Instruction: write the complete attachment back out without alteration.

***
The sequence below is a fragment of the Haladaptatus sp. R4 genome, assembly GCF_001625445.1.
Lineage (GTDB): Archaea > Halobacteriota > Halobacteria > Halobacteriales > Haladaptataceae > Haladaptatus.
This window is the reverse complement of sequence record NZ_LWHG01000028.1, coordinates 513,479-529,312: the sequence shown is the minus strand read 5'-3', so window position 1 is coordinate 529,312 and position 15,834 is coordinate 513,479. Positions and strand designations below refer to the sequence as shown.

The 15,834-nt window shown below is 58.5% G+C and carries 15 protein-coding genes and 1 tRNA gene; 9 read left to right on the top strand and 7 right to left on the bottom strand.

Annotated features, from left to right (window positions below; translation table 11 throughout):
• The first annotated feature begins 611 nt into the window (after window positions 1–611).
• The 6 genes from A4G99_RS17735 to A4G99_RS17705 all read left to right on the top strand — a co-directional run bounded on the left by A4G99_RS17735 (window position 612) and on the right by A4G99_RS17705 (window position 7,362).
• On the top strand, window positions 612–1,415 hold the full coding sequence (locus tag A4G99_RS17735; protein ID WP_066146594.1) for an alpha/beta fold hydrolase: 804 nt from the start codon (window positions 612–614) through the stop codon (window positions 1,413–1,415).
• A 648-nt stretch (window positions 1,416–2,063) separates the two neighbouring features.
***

The sequence below is a fragment of the Haladaptatus sp. R4 genome, assembly GCF_001625445.1.
Lineage (GTDB): Archaea > Halobacteriota > Halobacteria > Halobacteriales > Haladaptataceae > Haladaptatus.
This window is the reverse complement of sequence record NZ_LWHG01000028.1, coordinates 513,479-529,312: the sequence shown is the minus strand read 5'-3', so window position 1 is coordinate 529,312 and position 15,834 is coordinate 513,479. Positions and strand designations below refer to the sequence as shown.

The 15,834-nt window shown below is 58.5% G+C and carries 15 protein-coding genes and 1 tRNA gene; 9 read left to right on the top strand and 7 right to left on the bottom strand.

Annotated features, from left to right (window positions below; translation table 11 throughout):
• The first annotated feature begins 611 nt into the window (after window positions 1–611).
• The 6 genes from A4G99_RS17735 to A4G99_RS17705 all read left to right on the top strand — a co-directional run bounded on the left by A4G99_RS17735 (window position 612) and on the right by A4G99_RS17705 (window position 7,362).
• On the top strand, window positions 612–1,415 hold the full coding sequence (locus tag A4G99_RS17735; protein ID WP_066146594.1) for an alpha/beta fold hydrolase: 804 nt from the start codon (window positions 612–614) through the stop codon (window positions 1,413–1,415).
• A 648-nt stretch (window positions 1,416–2,063) separates the two neighbouring features.